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Steven L. Prime, Jonathan J. Marotta; Clarifying the role of gaze cueing using biologically natural and unnatural gazes. Journal of Vision 2010;10(7):232. doi: 10.1167/10.7.232.
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© ARVO (1962-2015); The Authors (2016-present)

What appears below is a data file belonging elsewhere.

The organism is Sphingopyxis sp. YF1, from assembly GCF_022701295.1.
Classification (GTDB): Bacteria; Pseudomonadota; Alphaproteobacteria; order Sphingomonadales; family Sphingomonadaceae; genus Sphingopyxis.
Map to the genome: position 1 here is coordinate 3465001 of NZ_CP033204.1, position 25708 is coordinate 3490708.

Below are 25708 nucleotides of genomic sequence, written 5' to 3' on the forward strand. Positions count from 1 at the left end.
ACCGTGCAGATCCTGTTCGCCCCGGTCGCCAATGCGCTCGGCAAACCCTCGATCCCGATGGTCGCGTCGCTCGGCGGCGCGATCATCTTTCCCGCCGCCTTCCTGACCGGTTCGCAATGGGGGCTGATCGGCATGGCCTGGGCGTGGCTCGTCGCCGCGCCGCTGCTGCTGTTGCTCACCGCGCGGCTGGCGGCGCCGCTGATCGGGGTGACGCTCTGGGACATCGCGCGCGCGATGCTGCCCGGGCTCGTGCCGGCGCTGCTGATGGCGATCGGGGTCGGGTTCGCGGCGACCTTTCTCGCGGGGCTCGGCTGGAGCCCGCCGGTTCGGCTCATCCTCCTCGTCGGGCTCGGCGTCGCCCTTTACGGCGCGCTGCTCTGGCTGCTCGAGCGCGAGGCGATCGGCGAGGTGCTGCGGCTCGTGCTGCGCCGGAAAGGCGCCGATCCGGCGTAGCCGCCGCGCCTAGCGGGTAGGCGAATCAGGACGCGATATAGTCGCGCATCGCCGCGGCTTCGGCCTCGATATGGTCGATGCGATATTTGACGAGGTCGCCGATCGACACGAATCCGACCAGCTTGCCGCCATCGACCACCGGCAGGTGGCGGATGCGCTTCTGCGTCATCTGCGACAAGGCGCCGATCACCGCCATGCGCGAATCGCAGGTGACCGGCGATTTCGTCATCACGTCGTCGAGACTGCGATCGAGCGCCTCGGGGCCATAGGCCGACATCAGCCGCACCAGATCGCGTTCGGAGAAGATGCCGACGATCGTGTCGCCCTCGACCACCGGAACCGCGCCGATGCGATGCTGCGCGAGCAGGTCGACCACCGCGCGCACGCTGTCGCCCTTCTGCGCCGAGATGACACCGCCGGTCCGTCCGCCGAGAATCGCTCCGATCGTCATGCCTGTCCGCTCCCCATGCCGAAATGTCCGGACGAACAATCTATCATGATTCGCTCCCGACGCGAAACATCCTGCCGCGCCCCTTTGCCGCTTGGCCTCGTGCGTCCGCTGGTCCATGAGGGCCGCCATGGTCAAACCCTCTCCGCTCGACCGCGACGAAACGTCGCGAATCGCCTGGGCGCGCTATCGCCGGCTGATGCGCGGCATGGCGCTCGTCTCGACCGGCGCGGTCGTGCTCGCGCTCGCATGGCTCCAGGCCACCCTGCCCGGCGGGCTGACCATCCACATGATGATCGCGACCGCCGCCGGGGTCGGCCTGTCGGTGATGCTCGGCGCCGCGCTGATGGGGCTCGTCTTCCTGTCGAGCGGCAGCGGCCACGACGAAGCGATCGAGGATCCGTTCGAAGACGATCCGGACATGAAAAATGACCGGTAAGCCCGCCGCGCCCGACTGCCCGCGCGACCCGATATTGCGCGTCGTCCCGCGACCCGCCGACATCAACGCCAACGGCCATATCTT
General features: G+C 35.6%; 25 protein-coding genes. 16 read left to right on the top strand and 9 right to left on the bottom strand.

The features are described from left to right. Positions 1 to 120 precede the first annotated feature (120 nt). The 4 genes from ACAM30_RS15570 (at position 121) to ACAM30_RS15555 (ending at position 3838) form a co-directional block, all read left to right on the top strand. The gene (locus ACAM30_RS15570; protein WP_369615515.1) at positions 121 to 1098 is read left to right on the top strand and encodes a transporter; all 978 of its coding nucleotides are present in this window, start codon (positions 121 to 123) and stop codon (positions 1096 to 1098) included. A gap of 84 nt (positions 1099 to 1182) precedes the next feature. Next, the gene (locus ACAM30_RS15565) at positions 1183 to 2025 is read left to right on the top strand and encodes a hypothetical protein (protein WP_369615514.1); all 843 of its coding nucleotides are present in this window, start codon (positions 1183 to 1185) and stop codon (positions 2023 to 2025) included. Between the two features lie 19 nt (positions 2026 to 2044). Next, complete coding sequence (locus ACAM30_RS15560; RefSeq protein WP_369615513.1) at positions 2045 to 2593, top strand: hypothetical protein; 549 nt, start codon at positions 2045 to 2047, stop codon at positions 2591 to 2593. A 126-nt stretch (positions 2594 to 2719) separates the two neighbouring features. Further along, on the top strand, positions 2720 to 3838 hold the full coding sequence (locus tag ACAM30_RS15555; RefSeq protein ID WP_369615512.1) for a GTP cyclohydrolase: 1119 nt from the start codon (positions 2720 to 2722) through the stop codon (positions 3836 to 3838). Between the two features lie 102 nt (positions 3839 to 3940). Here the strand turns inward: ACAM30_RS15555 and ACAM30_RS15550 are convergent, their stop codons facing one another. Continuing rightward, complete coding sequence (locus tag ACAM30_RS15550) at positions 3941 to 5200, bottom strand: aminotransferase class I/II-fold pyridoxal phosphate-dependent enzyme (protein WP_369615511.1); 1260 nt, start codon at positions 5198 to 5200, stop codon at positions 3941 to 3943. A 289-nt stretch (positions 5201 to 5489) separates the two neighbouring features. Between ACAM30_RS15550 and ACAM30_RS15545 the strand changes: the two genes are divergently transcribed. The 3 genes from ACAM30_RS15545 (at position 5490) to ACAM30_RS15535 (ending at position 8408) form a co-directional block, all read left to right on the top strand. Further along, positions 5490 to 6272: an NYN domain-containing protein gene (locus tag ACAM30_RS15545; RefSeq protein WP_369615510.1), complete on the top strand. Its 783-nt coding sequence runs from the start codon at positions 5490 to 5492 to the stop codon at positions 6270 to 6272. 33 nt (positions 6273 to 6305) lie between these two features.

Previous studies have reported reflexive attention shifts using a symbolic cue of a schematic face with eyes moving to the left or right. It is thought that these gaze cues elicit reflexive orienting because the eyes play an important role in social cognition. However, there remains conflicting evidence regarding the type of orienting produced by gaze cues. Here, we sought to clarify the role of gaze cues in attentional orienting by testing the extent to which the gaze cue effect depends on biologically natural gazes. Subjects were presented with a line-drawing of a natural or unnatural face looking left, right, or straight ahead. In the 2-eye condition both eyes looked in the same direction. In the 1-eye condition only one eye looked left or right and the other eye looked straight ahead. In the Cyclops condition the face had only one looking eye. Then a target (an F or T) appeared on either side of the face. The cue-target onset asynchrony (CTOA) was randomized (105ms, 300ms, 600ms, or 1005ms). All cues were uninformative and subjects were told the direction of gaze did not predict target location. Subjects made speeded button press responses to identify the letter. Results show that reaction times (RTs) in the 2-eye condition were faster for valid cues at the 300ms and 600ms CTOAs, indicating that biologically natural gaze cues can elicit reflexive attentional orienting. RTs in the 1-eye condition and the Cyclops condition were only faster for valid cues at the 1005ms CTOA, suggesting that biologically unnatural gaze cues involve goal-driven attentional orienting. Overall RTs were slowest in the Cyclops condition and fastest in the 2-eye condition. Our findings further clarify the role gaze cues play in attention and suggest a specialized brain mechanism for attentional orienting in response to biologically natural gaze shifts.
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